I had to read How It Went Down in sections. It’s about a black teenager who is shot by a white man, and all the different characters — the witnesses, the families, friends — tell their perspectives of what happened on the day of Tariq’s death and in the aftermath of it. If any other author in the world had written this book, I wouldn’t have read it. But I trust Kekla Magoon from her wonderful, wrenching The Rock and the River, which is about teenage brothers and their participation (or lack of it) in the Black Panther Party.
I read the first third in December, and then the grand jury decision came down in Ferguson, and then the one for Eric Garner, and I didn’t want to read the fictional sad version of the real-life sad events, so I took a break. Then I picked it up and read the remaining two-thirds in one evening.
Magoon does something that I think is tremendously clever, which is that she makes her characters want the same things her readers want, i.e., Meaning. Everyone in this book wants to know why Tariq died, and the answer can’t be — because it would be unbearable — that there was no reason.
The day after I finished How It Went Down, I learned that a college friend of mine died last year. We were flatmates the year I lived in England. We didn’t stay in touch after I left. I hadn’t even known he was ill. When I thought of him, I imagined he was still playing drums and making dead-baby jokes, like he did when we were twenty and stupid. Forever probably, I thought. Except I was wrong about that. He was having cancer (and presumably also playing drums and making dead-baby jokes), and in October, he died, and I didn’t know.
These are some things about him: He made jokes always, at everyone’s expense, but if one of them hurt your feelings, he was swiftly and utterly sorry and would buy you a box of biscuits next time he went to Tesco, to make up for it. When I was too tipsy to do my own head counts, he was the one I asked “Where’s Ed?” and “Where’s Flick?” and he always knew where they were, which I realize now was because he was keeping track of everyone. He played drums and bought rounds of drinks when it wasn’t his turn to buy them. He made sad stories impossibly funny. It is pointless and unfair for him to be dead.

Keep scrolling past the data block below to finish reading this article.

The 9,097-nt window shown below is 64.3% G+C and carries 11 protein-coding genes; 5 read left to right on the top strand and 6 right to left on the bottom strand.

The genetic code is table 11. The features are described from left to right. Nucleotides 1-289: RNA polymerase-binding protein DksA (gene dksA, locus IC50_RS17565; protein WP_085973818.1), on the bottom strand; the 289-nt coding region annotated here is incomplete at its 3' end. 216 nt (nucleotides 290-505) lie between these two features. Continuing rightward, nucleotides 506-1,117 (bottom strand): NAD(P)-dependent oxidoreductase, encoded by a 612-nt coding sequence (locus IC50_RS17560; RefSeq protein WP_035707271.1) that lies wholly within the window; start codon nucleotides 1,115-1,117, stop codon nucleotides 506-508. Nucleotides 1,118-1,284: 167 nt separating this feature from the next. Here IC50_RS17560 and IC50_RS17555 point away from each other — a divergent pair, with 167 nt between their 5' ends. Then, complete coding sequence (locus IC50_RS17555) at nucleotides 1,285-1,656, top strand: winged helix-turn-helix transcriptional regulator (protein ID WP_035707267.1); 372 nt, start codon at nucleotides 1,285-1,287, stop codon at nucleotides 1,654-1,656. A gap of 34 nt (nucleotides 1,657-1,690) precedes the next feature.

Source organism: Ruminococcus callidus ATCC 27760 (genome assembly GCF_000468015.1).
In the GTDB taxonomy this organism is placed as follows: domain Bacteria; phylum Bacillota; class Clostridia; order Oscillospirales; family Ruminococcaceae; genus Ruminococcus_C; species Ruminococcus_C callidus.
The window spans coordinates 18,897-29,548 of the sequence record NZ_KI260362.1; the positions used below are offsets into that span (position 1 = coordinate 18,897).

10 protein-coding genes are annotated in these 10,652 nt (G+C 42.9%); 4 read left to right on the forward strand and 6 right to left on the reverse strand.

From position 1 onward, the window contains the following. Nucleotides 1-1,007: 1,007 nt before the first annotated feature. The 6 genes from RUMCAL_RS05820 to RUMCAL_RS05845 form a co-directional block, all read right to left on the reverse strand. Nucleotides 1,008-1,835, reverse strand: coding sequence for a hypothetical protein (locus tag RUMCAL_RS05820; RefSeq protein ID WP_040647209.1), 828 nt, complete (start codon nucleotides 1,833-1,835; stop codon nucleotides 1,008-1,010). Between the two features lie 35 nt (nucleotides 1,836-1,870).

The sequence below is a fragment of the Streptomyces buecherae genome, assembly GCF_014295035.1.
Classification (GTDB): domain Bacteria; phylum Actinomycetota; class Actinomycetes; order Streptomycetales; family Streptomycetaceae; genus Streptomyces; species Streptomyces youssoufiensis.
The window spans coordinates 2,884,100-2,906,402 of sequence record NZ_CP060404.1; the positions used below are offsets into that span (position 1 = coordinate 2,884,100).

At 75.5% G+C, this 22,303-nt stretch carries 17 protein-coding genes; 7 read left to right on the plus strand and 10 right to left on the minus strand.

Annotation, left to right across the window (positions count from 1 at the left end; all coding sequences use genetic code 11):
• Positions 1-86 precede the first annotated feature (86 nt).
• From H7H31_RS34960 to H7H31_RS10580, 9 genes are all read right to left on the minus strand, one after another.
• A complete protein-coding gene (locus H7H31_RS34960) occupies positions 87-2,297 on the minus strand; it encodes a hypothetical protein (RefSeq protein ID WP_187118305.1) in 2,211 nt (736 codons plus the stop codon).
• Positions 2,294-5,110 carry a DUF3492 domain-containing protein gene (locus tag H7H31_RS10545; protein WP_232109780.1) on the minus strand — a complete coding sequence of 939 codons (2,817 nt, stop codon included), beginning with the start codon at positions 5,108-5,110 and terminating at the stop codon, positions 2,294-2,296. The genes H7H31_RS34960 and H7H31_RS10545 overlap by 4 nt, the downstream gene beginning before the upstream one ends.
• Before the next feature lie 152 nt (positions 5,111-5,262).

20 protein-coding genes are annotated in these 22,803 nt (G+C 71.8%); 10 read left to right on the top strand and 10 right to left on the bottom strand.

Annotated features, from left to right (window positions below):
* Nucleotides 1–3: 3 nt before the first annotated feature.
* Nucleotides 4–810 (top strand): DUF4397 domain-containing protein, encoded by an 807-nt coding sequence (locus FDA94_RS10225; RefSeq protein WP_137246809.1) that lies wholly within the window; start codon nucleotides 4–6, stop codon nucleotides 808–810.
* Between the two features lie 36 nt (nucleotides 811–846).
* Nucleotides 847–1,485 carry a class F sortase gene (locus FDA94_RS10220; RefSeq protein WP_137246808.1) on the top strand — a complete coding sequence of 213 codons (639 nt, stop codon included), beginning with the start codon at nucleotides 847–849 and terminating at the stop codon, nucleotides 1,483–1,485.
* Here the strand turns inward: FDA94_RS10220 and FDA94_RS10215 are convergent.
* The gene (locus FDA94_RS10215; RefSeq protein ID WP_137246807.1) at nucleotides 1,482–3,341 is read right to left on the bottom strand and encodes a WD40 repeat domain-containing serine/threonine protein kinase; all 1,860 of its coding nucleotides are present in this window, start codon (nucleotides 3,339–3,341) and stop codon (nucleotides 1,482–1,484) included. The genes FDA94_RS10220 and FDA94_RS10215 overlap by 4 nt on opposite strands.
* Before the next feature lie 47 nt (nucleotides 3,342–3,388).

When I heard this news, I thought: Spooky. I had just finished reading that book about death and what it means. I had just been talking to Alice about how nobody in my life had died for a while. That same day.
You will most likely notice that neither of those two things is, in fact, spooky. They would barely be spooky even if you accepted their implicit premise that my college friend was a supporting character in my life, rather than the lead character in his own. But this is how people behave, when something inexplicable has happened. We cluster together everything that has happened surrounding the inexplicable thing, and we try to find the magical ways that it actually isn’t inexplicable at all. Actually it makes a weird sort of sense. Actually it makes so much sense that you should have known it was coming, because the universe was telegraphing it to you all along, if you had just bothered to listen.
Death isn’t actually like that. Stories are like that. If a character mentions a knife in a red leather sheath, you expect that knife to come around again and be significant. Every part of the story is important. Every part of the story has Meaning. The characters in How It Went Down expect that they will, at some point, find the answers that will explain Tariq’s death; we readers know that they are missing crucial puzzle pieces. But Magoon doesn’t end her book with any grand revelations or moral lessons. There is no final missing piece that can explain everything to the characters, or to the reader. Tariq’s death doesn’t matter differently if he was in a story of racism or a story of gang violence or a story of stupid misunderstandings. The fundamental thing is the tragedy that a person is gone who was loved. Sometimes that’s all there is.